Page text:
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Hoping to clarify when entities should be treated as “joint employers” under the FLSA, the Department of Labor (“DOL”) recently announced its intent to revise its so-called “joint employer” regulations under the Fair Labor Standards Act (“FLSA”). Under the FLSA, covered employers must pay nonexempt employees at least the federal minimum wage for all hours worked and overtime wages for all hours worked in excess of 40 hours in a workweek. Since 1939, the DOL…
The recent passage of the Consolidated Appropriations Act of 2018 (“H.R. 1625”), an 878-page omnibus spending bill, significantly changes the rules for tip pooling under the Fair Labor Standards Act (the “FLSA”). While the conditions for taking a tip credit toward federal minimum wage obligations remain essentially unchanged, H.R. 1625 appears to permit the inclusion of a larger group of employees in tip pools when a tip credit is not taken. At the same…
The deadline for California Governor Jerry Brown to sign new bills into law officially expired October 15, 2017. In addition to signing five bills last week, the Governor signed three more employment-related bills into law over the weekend relating to the use of job applicants’ criminal history, the required components of sexual harassment training, and the liability of building contractors for their subcontractors’ failure to pay wages, fringe benefits, or other benefit payments. The…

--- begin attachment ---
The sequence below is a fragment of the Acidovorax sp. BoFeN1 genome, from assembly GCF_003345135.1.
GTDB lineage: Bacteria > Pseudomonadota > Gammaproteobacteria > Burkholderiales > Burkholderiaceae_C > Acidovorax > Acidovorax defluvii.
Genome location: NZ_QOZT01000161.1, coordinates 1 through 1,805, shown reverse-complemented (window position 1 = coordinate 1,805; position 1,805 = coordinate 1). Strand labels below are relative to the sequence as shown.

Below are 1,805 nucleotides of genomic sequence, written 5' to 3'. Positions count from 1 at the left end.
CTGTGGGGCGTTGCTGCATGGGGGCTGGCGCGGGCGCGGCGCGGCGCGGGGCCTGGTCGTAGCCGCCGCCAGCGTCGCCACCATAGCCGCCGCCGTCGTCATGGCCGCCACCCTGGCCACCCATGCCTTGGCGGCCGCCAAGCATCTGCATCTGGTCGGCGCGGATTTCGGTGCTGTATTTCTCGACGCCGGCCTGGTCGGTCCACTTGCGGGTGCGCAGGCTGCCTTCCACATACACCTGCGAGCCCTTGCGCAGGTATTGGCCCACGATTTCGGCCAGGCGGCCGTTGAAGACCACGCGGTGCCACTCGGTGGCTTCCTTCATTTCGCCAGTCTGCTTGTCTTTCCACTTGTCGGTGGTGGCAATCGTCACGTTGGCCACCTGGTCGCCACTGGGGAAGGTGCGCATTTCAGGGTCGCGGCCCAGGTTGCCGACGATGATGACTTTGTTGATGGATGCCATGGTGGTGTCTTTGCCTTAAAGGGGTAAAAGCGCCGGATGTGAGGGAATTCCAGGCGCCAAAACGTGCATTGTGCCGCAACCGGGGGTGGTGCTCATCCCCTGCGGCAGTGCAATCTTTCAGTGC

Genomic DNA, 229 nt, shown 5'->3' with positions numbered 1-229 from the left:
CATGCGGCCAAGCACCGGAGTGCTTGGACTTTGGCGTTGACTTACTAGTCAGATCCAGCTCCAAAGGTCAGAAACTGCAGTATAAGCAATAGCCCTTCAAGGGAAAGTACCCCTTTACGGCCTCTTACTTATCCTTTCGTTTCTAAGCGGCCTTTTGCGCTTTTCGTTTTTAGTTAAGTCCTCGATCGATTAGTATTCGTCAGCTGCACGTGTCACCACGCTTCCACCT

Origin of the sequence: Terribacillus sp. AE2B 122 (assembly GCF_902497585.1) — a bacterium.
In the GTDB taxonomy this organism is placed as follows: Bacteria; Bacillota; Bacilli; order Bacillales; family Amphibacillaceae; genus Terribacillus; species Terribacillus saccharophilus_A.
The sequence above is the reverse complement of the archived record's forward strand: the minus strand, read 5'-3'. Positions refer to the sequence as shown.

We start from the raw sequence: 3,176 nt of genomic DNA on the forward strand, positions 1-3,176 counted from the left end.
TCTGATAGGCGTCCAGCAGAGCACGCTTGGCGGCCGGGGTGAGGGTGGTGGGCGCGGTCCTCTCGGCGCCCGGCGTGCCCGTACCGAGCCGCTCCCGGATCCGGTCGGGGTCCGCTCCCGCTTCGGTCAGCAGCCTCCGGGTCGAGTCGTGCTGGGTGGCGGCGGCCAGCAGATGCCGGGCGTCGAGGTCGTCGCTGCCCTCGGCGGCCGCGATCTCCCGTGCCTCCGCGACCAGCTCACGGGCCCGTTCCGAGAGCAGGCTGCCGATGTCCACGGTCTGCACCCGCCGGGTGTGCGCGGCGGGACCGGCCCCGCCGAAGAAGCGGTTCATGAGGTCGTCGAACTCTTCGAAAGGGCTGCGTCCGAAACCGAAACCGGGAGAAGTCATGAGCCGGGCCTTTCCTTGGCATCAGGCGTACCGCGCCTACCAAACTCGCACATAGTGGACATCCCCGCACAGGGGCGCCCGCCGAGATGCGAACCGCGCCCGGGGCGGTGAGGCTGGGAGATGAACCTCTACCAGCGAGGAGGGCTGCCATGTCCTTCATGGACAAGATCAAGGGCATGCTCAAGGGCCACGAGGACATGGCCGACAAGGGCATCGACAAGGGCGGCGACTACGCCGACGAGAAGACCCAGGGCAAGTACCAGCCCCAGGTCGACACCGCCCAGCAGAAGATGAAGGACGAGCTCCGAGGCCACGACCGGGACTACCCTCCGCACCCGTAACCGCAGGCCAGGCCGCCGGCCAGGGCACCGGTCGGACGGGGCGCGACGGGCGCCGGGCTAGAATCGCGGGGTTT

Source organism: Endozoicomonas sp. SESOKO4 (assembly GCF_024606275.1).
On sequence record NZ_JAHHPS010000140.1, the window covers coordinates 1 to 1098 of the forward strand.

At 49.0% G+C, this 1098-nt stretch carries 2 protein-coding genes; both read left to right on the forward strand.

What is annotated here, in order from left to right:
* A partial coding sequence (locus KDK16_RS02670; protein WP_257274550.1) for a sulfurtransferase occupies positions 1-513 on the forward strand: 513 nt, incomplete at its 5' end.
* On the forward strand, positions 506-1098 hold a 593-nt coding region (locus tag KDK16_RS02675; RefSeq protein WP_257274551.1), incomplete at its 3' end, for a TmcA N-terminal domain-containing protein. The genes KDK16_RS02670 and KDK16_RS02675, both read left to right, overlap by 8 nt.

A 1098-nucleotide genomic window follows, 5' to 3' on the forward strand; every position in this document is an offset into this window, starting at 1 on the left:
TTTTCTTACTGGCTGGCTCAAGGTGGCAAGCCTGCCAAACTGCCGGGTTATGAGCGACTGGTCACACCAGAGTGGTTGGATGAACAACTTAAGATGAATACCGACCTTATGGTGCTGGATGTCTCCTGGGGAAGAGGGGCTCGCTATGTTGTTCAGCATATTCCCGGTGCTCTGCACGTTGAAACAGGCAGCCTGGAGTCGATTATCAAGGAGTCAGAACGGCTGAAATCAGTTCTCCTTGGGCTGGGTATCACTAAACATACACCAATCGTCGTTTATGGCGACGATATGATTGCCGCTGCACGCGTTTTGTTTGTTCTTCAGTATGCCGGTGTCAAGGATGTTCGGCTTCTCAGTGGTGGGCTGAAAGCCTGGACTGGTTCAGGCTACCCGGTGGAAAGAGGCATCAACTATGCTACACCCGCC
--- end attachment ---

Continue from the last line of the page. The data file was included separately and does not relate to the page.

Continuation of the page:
Late Sunday afternoon, Governor Brown vetoed a proposal to impose a controversial new mandate for large California employers to collect and publicly report data about the salaries of male and female employees and board members. The Governor also vetoed a proposal to amend the California Labor Code to expressly prohibit employers from discriminating against employees based on their “reproductive health decisions.”…
The 2017 California Legislature adjourned on September 15, 2017, and resulted in more than 700 bills being sent to Governor Jerry Brown’s desk for approval. Although the deadline for the Governor to sign new bills into law does not officially expire until October 15, the Governor has already given his stamp of approval to a handful of new employment laws that will take effect on January 1, 2018, including one from the California Chamber of…
Over the past few years, one of the biggest trends in employment law has been the proliferation of local ordinances imposing workplace standards beyond those mandated by state and federal laws. While many state governments have moved to preempt such regulations, California’s legislature has openly encouraged them, particularly in the wage and hour context. Unsurprisingly, California cities have passed a flurry of new workplace ordinances in recent years. Three new developments are worth noting for…